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Mindset & Coaching / reflections

Why self-care is more than a bubble bath

Instagram offers excellent entertainment for those long queue moments, but it has also distorted the image of some great concepts. One of them is self-care. Since the arrival of the social media platform, it has taken the appearance of a bubble bath and expensive candles. 

It wasn’t always this way: Not long ago, self-care was purely medical, confined to people who were too old or ill to take care of themselves. The idea that an otherwise healthy person might require time for herself was first established by academics: They looked for ways workers in high-risk professions could shed the emotional traumas they often went through. The idea that one cannot take care of others without taking care of oneself was born. 

With the rise of both the women’s and the civil rights movement, self-care became a political act. In the 1960s, the civil rights movement encouraged black women to focus more on their own health- a reaction to the insufficient care they often received due to the colour of their skin. Many clinics didn’t allow black people or maintained segregation. Hospitals that served black people were often understaffed and lacked resources. As a result, the Black Panthers founded their own hospitals for a short time. The situation caused Dr Martin Luther King Jr. to state that “of all forms of discrimination and inequalities, injustice in health is the most shocking and inhuman.”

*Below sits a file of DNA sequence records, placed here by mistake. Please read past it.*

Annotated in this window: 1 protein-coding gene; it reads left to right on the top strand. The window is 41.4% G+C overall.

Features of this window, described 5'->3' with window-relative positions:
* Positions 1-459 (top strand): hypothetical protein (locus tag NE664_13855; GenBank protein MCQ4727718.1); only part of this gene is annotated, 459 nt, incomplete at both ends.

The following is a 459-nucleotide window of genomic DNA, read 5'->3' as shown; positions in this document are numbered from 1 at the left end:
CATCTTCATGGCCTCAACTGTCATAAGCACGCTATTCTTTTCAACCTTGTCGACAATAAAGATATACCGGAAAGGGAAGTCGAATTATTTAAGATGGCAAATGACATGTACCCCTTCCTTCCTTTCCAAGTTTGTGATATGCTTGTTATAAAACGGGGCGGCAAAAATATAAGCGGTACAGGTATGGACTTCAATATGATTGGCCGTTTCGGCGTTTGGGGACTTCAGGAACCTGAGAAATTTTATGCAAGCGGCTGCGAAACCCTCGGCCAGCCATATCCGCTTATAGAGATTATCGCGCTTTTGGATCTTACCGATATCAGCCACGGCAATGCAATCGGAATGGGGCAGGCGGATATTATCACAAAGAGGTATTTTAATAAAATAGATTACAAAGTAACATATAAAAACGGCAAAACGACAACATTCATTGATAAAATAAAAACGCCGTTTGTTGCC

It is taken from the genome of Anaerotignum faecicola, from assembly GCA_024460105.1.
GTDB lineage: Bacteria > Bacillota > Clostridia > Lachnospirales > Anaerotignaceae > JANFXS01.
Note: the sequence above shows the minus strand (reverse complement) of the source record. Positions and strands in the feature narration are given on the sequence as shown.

The women’s lib felt equally emphatic about the subject and wanted female patients to feel more empowered about their own bodies. Self-care was a way to get there.